This Zine is About Abortion


A Conversation with Amber Sollenberger, author of

“Abortion is Reproductive Justice”

painting by Maya Fielder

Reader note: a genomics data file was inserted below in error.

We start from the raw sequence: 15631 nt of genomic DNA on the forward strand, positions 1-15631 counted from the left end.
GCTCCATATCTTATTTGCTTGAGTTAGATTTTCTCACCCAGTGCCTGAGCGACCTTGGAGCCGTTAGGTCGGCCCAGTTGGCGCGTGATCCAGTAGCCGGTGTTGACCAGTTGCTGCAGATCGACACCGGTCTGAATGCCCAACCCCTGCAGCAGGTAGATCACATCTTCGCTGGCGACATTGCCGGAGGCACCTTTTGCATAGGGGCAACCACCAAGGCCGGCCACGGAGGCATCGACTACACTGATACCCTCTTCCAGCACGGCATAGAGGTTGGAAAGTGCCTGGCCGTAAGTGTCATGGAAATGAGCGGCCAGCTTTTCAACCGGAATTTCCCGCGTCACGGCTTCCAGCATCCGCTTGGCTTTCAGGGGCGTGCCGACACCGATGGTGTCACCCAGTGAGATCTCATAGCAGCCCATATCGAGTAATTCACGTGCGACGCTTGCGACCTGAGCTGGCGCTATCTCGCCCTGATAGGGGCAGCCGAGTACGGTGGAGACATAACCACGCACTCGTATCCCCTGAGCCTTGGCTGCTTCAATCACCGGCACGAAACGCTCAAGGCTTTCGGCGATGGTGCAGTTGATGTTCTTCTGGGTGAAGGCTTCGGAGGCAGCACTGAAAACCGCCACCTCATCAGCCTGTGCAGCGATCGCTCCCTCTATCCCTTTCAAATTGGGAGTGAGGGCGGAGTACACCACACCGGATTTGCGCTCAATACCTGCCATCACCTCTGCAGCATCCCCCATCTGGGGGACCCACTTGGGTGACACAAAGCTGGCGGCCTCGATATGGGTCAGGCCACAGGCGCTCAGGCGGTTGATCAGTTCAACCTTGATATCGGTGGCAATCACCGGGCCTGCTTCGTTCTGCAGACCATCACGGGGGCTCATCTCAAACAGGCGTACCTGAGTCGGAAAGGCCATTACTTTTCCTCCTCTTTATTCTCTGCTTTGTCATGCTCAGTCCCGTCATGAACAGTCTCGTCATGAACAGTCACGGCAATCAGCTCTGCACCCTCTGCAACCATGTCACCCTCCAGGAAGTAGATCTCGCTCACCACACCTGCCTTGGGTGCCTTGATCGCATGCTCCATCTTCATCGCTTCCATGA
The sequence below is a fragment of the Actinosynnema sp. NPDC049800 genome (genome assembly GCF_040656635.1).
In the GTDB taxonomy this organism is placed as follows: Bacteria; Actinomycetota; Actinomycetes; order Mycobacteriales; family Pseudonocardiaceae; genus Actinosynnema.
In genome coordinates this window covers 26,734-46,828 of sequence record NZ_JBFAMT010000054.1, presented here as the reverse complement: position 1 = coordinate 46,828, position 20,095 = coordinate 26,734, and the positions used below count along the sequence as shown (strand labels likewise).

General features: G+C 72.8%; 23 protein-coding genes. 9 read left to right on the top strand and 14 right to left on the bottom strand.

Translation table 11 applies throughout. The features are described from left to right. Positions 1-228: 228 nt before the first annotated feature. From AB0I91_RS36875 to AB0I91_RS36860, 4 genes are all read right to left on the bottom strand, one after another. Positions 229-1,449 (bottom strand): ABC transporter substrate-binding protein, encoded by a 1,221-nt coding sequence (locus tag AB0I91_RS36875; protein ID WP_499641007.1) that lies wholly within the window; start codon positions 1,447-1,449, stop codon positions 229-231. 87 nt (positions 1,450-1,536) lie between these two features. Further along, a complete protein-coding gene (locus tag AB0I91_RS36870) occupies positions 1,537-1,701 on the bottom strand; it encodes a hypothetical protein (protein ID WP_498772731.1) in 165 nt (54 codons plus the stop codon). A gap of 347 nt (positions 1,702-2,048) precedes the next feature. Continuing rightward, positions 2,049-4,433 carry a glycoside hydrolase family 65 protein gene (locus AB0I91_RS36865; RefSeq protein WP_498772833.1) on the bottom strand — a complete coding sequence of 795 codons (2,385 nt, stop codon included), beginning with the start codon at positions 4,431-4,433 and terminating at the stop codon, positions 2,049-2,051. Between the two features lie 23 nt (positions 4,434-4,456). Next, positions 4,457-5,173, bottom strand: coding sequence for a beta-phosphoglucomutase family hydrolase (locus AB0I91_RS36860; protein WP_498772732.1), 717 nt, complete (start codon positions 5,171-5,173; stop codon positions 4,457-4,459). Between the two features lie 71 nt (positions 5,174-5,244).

As someone whose face is too often pointed at a meme or a YouTube video, I can safely say that I have a healthy appreciation for the internet and the many modern miracles it brings. What’s been most interesting to watch, though, is how so many people have leveraged it for resistance. Creations like hashtags have been used to start resistance movements and bring obscured stories to light, while online forums and groups have allowed for communities to form and organize in ways that for so long were impossible. But as anyone marginalized in any way already knows, online spaces are flawed. And even though they have given us ways to unite, revolutionary movements cannot be carried out in digital spaces alone. Real world gatherings and connections can never be replaced when it comes to making change in the world. And IRL happenings can seem more precious (and for many intimidating), because of that. But when a group of people comes together in a spirit of empowerment through learning, it can be powerful. Or at least that’s what Chicago-based writer, zine artist and scholar, and Planned Parenthood medical assistant Amber Sollenberger found when she released her latest zine Abortion is Reproductive Justice in association with the Reproductive Justice Teach-in she planned as part of Shout Your Abortion’s #TogetherforAbortion weekend. The event brought people together at Build Coffee in the city’s Woodlawn neighborhood for a frank discussion about what abortion and reproductive justice are as well as ways to take action.